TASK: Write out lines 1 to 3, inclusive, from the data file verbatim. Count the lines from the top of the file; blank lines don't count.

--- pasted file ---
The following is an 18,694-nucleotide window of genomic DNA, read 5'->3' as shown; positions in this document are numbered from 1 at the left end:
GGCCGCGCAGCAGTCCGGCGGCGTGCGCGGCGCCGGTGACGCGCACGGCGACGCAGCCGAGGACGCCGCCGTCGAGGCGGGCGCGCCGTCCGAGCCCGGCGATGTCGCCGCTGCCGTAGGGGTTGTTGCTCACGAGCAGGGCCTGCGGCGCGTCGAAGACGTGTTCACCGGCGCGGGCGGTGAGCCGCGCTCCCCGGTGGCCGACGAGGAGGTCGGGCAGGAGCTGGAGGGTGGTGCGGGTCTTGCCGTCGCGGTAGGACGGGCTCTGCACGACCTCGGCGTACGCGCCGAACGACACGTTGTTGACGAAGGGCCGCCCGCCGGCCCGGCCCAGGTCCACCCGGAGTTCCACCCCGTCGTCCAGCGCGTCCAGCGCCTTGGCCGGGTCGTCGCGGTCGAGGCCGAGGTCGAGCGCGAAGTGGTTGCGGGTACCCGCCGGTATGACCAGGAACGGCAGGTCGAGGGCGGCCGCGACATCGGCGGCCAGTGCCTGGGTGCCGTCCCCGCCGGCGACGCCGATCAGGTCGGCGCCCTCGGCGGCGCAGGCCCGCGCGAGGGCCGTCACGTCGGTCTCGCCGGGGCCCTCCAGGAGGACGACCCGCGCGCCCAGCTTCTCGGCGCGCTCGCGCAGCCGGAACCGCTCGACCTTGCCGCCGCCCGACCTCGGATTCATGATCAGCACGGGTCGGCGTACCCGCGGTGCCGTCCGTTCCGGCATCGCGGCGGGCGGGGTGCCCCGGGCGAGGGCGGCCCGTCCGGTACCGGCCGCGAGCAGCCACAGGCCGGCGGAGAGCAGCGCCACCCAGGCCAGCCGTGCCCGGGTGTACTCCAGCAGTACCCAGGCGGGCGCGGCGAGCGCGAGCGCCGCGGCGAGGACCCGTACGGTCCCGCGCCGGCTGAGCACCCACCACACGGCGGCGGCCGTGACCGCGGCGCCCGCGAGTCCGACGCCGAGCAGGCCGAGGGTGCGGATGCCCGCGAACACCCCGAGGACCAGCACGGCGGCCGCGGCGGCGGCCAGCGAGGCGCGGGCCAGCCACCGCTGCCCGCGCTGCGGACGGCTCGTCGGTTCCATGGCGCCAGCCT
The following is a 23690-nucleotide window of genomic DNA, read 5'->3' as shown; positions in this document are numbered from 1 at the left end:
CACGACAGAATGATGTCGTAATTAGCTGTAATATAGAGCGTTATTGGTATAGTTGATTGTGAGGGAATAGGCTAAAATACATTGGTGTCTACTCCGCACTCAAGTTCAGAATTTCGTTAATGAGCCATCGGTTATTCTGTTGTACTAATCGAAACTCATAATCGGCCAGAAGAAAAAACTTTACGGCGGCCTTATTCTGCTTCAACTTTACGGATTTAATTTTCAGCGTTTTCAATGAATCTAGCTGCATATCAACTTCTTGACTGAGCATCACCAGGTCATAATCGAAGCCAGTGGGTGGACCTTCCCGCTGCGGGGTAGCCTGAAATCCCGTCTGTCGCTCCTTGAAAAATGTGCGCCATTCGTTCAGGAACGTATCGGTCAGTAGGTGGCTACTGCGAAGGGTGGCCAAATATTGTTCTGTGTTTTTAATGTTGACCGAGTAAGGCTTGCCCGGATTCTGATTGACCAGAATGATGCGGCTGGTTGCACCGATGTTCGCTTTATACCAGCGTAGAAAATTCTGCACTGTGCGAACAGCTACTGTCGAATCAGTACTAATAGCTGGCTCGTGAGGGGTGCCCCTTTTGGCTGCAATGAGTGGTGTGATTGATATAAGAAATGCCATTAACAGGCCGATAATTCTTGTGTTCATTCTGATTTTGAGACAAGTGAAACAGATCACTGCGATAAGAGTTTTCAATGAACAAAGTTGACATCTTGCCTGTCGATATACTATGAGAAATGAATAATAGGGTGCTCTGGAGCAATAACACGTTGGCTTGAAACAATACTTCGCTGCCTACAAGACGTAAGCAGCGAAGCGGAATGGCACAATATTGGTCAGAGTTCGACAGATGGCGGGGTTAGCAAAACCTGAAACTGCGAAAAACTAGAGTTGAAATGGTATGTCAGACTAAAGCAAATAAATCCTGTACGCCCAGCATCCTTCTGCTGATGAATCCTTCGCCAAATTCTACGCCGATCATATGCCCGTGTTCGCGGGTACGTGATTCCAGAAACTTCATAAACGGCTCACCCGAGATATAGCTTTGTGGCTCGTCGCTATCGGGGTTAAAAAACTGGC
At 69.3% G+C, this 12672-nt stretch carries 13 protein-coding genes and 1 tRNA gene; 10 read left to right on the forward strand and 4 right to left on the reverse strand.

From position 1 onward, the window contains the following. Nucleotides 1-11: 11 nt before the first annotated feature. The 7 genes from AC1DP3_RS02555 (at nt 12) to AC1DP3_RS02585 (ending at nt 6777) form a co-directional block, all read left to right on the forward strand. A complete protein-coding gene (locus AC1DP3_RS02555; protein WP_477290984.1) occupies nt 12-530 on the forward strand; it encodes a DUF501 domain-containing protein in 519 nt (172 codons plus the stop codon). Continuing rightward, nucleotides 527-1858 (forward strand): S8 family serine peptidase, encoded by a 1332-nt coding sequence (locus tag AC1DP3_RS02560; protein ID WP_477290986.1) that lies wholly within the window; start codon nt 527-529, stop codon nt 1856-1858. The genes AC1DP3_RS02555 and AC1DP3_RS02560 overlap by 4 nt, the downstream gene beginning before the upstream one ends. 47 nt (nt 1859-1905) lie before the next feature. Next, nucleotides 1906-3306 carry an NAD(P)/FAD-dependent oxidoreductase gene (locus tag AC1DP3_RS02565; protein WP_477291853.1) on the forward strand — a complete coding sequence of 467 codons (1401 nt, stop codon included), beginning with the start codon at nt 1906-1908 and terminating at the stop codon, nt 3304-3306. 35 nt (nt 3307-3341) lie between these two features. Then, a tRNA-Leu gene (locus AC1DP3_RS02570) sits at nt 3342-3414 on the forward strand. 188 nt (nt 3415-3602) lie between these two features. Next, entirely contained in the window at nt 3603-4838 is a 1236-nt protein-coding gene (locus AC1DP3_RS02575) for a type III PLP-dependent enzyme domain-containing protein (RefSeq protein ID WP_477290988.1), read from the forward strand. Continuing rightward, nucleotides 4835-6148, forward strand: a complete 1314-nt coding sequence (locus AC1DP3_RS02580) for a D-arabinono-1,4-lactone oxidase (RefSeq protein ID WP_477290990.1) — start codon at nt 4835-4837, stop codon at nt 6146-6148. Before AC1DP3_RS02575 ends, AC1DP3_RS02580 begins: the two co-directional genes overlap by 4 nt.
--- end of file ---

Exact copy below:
The following is an 18,694-nucleotide window of genomic DNA, read 5'->3' as shown; positions in this document are numbered from 1 at the left end:
GGCCGCGCAGCAGTCCGGCGGCGTGCGCGGCGCCGGTGACGCGCACGGCGACGCAGCCGAGGACGCCGCCGTCGAGGCGGGCGCGCCGTCCGAGCCCGGCGATGTCGCCGCTGCCGTAGGGGTTGTTGCTCACGAGCAGGGCCTGCGGCGCGTCGAAGACGTGTTCACCGGCGCGGGCGGTGAGCCGCGCTCCCCGGTGGCCGACGAGGAGGTCGGGCAGGAGCTGGAGGGTGGTGCGGGTCTTGCCGTCGCGGTAGGACGGGCTCTGCACGACCTCGGCGTACGCGCCGAACGACACGTTGTTGACGAAGGGCCGCCCGCCGGCCCGGCCCAGGTCCACCCGGAGTTCCACCCCGTCGTCCAGCGCGTCCAGCGCCTTGGCCGGGTCGTCGCGGTCGAGGCCGAGGTCGAGCGCGAAGTGGTTGCGGGTACCCGCCGGTATGACCAGGAACGGCAGGTCGAGGGCGGCCGCGACATCGGCGGCCAGTGCCTGGGTGCCGTCCCCGCCGGCGACGCCGATCAGGTCGGCGCCCTCGGCGGCGCAGGCCCGCGCGAGGGCCGTCACGTCGGTCTCGCCGGGGCCCTCCAGGAGGACGACCCGCGCGCCCAGCTTCTCGGCGCGCTCGCGCAGCCGGAACCGCTCGACCTTGCCGCCGCCCGACCTCGGATTCATGATCAGCACGGGTCGGCGTACCCGCGGTGCCGTCCGTTCCGGCATCGCGGCGGGCGGGGTGCCCCGGGCGAGGGCGGCCCGTCCGGTACCGGCCGCGAGCAGCCACAGGCCGGCGGAGAGCAGCGCCACCCAGGCCAGCCGTGCCCGGGTGTACTCCAGCAGTACCCAGGCGGGCGCGGCGAGCGCGAGCGCCGCGGCGAGGACCCGTACGGTCCCGCGCCGGCTGAGCACCCACCACACGGCGGCGGCCGTGACCGCGGCGCCCGCGAGTCCGACGCCGAGCAGGCCGAGGGTGCGGATGCCCGCGAACACCCCGAGGACCAGCACGGCGGCCGCGGCGGCGGCCAGCGAGGCGCGGGCCAGCCACCGCTGCCCGCGCTGCGGACGGCTCGTCGGTTCCATGGCGCCAGCCT
The following is a 23690-nucleotide window of genomic DNA, read 5'->3' as shown; positions in this document are numbered from 1 at the left end: